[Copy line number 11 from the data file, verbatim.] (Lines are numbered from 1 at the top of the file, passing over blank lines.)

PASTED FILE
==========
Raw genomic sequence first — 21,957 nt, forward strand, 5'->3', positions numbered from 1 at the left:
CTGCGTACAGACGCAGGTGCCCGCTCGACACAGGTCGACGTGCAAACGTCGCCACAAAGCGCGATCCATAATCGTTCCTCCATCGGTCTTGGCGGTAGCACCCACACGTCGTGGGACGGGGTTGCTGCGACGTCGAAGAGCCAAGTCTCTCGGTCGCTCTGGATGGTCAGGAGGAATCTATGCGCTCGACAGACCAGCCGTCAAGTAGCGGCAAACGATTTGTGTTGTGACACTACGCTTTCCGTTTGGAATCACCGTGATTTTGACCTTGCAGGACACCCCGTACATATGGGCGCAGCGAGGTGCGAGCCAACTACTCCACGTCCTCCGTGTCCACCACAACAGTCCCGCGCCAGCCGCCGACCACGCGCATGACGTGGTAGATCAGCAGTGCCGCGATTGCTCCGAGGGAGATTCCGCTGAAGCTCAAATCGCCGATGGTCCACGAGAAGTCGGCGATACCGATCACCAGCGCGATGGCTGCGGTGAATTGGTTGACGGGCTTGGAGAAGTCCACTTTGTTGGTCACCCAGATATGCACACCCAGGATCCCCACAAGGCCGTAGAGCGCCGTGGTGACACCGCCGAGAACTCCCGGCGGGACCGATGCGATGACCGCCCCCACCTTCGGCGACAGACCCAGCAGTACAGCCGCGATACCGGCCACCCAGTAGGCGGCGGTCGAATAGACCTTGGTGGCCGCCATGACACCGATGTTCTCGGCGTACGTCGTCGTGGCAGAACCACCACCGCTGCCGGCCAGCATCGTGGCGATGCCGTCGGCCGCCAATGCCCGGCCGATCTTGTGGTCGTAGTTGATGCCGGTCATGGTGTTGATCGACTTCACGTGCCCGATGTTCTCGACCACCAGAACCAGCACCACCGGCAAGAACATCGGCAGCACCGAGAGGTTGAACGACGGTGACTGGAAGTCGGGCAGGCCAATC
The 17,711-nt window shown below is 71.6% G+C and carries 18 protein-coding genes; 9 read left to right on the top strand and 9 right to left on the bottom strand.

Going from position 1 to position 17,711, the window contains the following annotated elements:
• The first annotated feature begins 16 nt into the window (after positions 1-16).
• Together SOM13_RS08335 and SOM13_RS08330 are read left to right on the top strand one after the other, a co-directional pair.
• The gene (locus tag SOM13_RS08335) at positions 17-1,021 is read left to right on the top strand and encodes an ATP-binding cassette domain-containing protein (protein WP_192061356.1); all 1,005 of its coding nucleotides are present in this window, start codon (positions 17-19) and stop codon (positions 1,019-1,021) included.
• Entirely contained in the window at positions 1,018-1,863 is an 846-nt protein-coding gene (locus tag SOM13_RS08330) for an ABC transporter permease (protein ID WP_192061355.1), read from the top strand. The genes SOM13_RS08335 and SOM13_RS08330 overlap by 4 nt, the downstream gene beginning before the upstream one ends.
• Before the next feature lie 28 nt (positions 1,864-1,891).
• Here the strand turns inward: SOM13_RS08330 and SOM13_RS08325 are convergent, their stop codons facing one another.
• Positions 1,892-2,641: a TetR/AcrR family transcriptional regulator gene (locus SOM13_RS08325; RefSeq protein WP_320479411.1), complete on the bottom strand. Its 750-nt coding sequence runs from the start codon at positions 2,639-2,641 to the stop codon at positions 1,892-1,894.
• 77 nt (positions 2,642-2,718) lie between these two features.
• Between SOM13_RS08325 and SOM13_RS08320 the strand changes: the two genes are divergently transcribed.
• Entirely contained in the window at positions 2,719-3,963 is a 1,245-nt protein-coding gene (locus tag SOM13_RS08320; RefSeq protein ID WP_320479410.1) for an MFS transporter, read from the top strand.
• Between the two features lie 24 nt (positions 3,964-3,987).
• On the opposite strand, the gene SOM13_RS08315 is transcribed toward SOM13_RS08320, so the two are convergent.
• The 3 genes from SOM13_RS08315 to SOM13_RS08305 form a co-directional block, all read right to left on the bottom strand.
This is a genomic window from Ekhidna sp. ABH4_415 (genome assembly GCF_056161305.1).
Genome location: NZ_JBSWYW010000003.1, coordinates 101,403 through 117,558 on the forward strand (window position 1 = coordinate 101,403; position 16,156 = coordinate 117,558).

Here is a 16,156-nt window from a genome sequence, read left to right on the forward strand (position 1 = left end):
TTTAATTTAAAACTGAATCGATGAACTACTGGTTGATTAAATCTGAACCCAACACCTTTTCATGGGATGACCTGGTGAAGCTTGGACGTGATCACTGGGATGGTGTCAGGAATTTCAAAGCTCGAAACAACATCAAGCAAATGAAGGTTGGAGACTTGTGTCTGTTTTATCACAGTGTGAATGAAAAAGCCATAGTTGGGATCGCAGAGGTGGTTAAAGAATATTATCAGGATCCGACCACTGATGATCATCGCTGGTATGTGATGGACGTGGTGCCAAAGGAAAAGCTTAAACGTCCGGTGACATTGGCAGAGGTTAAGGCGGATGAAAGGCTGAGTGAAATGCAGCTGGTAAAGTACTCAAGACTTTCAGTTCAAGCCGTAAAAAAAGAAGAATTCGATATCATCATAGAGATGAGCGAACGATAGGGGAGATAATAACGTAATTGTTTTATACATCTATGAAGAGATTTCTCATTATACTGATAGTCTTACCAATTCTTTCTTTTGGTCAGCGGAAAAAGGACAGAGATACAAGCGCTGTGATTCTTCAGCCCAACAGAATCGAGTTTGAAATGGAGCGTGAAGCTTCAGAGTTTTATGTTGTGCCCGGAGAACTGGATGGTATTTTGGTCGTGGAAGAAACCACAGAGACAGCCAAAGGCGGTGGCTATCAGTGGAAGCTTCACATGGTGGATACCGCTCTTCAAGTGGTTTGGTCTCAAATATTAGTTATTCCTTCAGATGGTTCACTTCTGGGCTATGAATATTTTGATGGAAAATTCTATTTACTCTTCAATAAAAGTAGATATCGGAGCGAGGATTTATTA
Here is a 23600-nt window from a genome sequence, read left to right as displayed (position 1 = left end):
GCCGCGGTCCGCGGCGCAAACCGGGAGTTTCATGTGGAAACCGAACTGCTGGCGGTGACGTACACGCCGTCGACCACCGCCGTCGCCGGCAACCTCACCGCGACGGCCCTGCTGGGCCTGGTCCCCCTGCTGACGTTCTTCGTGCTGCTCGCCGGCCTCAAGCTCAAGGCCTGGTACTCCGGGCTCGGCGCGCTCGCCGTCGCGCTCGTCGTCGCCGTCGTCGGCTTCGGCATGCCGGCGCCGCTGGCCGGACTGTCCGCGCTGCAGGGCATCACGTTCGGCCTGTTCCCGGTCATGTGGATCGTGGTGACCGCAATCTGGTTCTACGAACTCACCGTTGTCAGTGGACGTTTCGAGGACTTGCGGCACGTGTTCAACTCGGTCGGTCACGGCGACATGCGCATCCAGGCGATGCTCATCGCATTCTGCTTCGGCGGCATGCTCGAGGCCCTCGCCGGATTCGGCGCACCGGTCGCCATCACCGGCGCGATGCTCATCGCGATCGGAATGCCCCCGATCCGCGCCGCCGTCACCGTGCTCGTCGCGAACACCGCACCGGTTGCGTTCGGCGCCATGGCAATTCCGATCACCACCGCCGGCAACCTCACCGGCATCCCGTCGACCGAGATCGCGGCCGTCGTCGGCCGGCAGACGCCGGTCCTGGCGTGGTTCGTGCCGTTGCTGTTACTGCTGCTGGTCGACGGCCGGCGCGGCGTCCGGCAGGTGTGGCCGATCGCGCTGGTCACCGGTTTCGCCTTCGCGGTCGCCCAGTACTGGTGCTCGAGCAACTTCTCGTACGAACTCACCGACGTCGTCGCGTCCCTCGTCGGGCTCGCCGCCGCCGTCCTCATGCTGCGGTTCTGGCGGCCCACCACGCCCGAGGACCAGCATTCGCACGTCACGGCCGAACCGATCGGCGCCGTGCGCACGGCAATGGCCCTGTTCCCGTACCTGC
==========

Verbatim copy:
• Positions 1,892-2,641: a TetR/AcrR family transcriptional regulator gene (locus SOM13_RS08325; RefSeq protein WP_320479411.1), complete on the bottom strand. Its 750-nt coding sequence runs from the start codon at positions 2,639-2,641 to the stop codon at positions 1,892-1,894.